The world is in chaos as the dead rise from the grave.

Hordes of shambling undead, many with bits of rotting flesh falling off them invade every city. Here now is a typical encounter with a vegan zombie:

The scene shifts to a small, very trendy organic, gluten-free restaurant where there is a throng of the unliving pressing against the entrance. Employees and patrons alike are in abject terror as the zombies utter inarticulate moans and pound against the locked doors. It's only a matter of time before the zombies break through and finally, one does.
Patrons cower behind upturned tables as the lone breakthrough zombie shuffles across the room mysteriously ignoring them and proceeding straight to the counter where a lone teenager is operating the till. He's clearly frightened out of his wits, but he doesn't dare try to escape. There's nowhere to run to.

Teenager: May I take your order, sir.

Zombie: (in a low guttural voice) Yeeeeeeeeeeessss.

Teenager: What would you like?


Teenager: Uh... We're a gluten-free restaurant...


The chaos of the vegan zombie apocalypse was thankfully brief, although several gluten free bakeries paid the ultimate price. The world learned quickly that liberally placated with meals of saitan and regular snacks of french bread, the vegan zombies were actually little threat.

Placated by copious supplies of certified organic vegetables, and GMO-free grains, the zombies of the Vegan Zombie Apocalypse eventually abandoned their assaults upon the cities of the world, settled down, and started farms. Little changed in the post-apocalyptic world, except that it was fiendishly difficult to find a gluten-free anything, and small towns across the planet experienced a renaissance of trendy, hip, vegan restaurants catering to the bizarre new local clientele.

Copyright © 2015 

Creative Commons License
A Scene From the Vegan Zombie Apocalypse by Brian McNett is licensed under a Creative Commons Attribution-NonCommercial-NoDerivatives 4.0 International License.

You could be forgiven if you didn't know the history, for thinking that this place was somehow stuck in a previous century. A whole lot of weirdness washed under the bridge, leaving the surface appearances intact. This old town has about the same population it once had, and although there's no longer such a thing as the "United States Navy," the former shipyard, which for an age was used to break up the remains of the previous age's "nuclear deterrent" is now home to a fab. Okay, sure, the fab doesn't employ anyone. Products are made and sold and shipped with not a human involved. Metal de-orbits into the Pacific water-landing zone (best not to ask where in the asteroid belt it's coming from), and is brought in across the Juan de Fuca seawall. The seawall — It's the main reason the entire region isn't under 70 feet of ocean.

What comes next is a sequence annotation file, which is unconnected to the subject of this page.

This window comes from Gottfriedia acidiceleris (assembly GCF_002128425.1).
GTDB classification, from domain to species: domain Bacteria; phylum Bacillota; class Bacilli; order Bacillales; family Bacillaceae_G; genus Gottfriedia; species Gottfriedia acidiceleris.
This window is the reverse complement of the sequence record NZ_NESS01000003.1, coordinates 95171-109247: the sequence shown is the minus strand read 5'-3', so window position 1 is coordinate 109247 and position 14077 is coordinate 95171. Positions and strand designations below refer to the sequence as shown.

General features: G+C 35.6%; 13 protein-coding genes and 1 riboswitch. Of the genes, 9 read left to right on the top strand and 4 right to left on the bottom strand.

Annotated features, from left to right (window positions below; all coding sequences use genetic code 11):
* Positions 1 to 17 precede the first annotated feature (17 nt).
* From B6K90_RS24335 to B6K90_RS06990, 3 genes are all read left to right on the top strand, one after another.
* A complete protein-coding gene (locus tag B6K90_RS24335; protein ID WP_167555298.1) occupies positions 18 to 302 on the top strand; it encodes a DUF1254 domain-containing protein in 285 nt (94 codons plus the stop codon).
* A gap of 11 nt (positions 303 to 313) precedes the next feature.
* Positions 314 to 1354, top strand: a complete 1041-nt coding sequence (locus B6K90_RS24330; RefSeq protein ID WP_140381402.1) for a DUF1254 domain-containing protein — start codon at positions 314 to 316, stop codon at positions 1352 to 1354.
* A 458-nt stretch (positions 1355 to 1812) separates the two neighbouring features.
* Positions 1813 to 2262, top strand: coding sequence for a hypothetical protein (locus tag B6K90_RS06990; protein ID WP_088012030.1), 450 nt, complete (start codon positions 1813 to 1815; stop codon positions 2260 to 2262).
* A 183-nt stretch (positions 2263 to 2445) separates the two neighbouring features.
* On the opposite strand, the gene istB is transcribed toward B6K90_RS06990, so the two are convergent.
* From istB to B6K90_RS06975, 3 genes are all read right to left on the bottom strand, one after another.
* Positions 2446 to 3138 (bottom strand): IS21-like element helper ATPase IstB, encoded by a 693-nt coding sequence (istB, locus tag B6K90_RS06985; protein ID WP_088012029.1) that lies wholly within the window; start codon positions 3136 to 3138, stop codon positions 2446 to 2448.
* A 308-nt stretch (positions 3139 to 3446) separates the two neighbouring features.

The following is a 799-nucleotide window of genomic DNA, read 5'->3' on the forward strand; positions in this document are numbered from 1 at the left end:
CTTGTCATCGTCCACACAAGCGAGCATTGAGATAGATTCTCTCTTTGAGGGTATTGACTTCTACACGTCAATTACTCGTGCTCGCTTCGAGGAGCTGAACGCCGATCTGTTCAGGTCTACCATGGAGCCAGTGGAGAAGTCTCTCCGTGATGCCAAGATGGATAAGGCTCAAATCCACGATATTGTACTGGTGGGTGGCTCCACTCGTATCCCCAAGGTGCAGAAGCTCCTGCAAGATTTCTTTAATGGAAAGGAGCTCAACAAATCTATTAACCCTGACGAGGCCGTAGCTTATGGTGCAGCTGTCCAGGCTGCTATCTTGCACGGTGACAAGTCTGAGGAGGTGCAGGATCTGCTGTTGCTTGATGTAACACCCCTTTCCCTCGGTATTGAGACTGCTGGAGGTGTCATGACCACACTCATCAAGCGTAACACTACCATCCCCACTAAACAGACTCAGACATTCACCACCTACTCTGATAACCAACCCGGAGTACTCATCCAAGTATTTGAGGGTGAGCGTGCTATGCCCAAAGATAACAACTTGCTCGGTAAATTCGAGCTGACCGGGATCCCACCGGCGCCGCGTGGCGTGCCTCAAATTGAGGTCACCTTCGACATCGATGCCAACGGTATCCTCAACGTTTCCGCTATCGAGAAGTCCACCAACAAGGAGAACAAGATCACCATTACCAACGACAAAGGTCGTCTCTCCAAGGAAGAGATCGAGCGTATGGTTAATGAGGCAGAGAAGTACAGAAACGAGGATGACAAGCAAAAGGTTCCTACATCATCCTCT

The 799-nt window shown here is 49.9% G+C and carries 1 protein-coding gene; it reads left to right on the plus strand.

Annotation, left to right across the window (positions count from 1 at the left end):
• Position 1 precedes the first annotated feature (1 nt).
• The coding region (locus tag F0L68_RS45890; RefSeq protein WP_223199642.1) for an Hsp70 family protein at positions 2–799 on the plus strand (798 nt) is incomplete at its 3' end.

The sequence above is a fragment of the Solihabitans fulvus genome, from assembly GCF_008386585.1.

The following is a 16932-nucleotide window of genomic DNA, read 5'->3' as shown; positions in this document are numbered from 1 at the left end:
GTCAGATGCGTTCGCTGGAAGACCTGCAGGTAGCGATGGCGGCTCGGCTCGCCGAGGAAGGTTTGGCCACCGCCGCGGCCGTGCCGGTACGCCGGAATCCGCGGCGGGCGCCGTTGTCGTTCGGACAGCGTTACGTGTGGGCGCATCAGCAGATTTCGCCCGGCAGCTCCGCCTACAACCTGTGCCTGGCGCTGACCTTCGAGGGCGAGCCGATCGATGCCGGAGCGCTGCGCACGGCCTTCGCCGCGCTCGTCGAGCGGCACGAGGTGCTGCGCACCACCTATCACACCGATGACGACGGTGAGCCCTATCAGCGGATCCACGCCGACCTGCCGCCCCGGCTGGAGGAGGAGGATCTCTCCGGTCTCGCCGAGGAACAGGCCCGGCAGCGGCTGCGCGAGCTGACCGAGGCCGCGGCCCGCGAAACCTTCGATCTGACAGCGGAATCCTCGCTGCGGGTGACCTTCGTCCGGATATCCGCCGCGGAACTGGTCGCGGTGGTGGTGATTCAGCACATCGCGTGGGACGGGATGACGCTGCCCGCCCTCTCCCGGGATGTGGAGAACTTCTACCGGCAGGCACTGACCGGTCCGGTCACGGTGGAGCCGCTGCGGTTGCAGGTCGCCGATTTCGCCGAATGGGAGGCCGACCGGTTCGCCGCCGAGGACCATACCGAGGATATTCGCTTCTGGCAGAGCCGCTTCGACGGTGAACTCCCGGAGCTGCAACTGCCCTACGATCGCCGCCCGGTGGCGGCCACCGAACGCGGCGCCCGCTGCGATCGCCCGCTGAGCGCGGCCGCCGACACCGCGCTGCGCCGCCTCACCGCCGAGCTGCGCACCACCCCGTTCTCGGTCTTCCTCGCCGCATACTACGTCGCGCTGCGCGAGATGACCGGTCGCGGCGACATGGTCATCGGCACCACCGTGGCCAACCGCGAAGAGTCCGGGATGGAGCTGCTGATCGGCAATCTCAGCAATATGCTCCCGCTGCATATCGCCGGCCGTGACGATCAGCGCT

Jobs? Work is where you make it. Basic income and fair housing and free medical and as much school as you can stomach — These days folks are free to find the work which makes them happiest. It was that way even before the changes — Even before things went weird on us. Some people say it’s a paradise. Others not so much. Can’t make everyone happy.

Yep, you'd be forgiven for thinking that all that weirdness missed this place completely. The entire region looks like some throwback to the old normal.

When last I discussed the local squirrels, it was 2015. That's a lot of proverbial water under the rhetorical bridge. It's two moves, a job loss, and the death of my father ago. It's also six months in a hotel while I played dutiful son to my widowed mother and found a house for the two of us. So you'll forgive me if there's a bit of a disconnect between the squirrels in part one of this account and the different squirrels in part two.

I'd planned to post to the blog about my crowd funding campaign. That post is now unnecessary. In two days, with minimal promotion, I blew through my modest goal, and now have to consider additional "stretch" goals to deal with the fact that I've raised nearly 150% of what I intended.

I knew this is how a successful crowd funding campaign works. Nonetheless, dealing with what I understood conceptually, and the reality thereof are two vastly different things.

The plan was to ease the move-in by taking care of some very modest bits of home repair, and making sure there are curtains in each room, and a rug for the floor. Finally, because it will make my life ever so slightly more pleasant, a portion of the funds were to go to create a raised bed garden. Yes, all those things will now happen, plus I'm staring at an additional $300 or so, which means I can choose one additional project.

There's time to plan this fourth project. The ink on the signatures is barely dry and we're waiting on confirmation from the bank and a closing date. I don't even have a date for the move just yet. But I have the results of the home inspection in hand. There's some minor soil subsidence along the foundation on the east side of the house which could stand a slight berm so that water flows away from the building. The garage needs to be weatherproofed and electrified. There's really no end to small projects around even a well-maintained house.

So the extra money will find use, and I will document all of it.

I'm a little flabbergasted at how quickly this took place, however.